Automotive News is having problems calculating SAAR—they show September as 12.2m as opposed to 11.7m—but they are dead on in reporting that fleet sales have been buoying this "recovery." This is something we have been reporting for the last few months as well.
Fleet sales are not inherently bad. As Chrysler has shown this year, even high rates of fleet business can be a profitable alternative to incentives.
At least that is true when looking at a single car company. But what about when most of the industry looks to fleet as a way to maintain production levels without resorting to incentives?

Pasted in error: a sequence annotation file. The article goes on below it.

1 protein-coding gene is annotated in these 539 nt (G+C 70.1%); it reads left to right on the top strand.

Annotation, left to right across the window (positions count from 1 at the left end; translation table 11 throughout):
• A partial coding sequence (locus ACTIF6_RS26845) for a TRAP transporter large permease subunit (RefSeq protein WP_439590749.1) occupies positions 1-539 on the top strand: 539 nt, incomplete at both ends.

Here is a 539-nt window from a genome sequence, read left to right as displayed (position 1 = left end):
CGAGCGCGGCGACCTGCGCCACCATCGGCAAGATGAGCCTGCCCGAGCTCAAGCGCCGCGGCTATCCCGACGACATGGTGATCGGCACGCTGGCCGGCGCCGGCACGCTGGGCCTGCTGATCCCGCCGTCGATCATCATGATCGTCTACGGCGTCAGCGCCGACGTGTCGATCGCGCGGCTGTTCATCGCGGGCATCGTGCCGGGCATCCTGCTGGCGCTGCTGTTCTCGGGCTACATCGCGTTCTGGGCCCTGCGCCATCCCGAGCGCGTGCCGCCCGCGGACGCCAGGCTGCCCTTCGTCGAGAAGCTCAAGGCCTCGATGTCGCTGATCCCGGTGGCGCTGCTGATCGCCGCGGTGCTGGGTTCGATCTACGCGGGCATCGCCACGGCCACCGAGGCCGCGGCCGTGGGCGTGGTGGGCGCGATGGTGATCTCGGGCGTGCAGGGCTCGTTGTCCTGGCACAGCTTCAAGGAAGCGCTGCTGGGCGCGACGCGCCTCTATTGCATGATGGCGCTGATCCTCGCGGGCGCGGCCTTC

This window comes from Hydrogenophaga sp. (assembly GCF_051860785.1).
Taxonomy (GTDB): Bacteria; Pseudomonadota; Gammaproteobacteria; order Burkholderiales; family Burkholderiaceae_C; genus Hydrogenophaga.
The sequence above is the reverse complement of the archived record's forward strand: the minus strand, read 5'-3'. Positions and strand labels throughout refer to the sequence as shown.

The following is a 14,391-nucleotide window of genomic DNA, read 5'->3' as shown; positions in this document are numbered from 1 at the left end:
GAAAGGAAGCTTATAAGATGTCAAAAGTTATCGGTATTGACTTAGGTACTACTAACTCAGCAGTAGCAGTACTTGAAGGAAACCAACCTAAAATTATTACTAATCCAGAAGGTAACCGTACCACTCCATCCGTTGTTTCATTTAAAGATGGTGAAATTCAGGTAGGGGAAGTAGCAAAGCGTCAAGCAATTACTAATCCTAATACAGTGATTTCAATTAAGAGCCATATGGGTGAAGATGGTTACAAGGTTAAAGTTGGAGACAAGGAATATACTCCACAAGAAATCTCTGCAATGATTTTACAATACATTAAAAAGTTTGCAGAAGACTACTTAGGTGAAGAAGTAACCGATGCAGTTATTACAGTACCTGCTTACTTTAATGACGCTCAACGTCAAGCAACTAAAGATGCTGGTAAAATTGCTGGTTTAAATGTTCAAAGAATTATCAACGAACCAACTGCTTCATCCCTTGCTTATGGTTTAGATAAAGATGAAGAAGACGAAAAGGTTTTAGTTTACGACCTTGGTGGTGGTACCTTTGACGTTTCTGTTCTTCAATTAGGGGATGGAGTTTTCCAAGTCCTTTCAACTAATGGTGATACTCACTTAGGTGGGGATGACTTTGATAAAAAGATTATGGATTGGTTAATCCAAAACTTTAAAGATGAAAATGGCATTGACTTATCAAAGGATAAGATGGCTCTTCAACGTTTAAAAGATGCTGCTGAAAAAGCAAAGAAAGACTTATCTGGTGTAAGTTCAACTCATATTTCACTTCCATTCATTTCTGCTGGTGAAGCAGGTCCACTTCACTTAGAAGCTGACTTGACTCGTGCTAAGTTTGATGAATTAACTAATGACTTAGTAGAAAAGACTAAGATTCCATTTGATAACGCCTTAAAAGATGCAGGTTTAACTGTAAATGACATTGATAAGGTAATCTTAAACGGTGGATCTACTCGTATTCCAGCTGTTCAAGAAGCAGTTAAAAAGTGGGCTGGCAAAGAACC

To the consumer, a reduction in incentives looks like a price increase. Price increases—especially in this troubled economy—are a sure-fire way to reduce demand.
Raising process and shifting to fleet business are probably good for automaker profitability. But it also occurs to me that one reason why this recovery is so unusual is that along with consumers rebuilding their personal balance sheets, they are balking at these price increases.
Just a thought…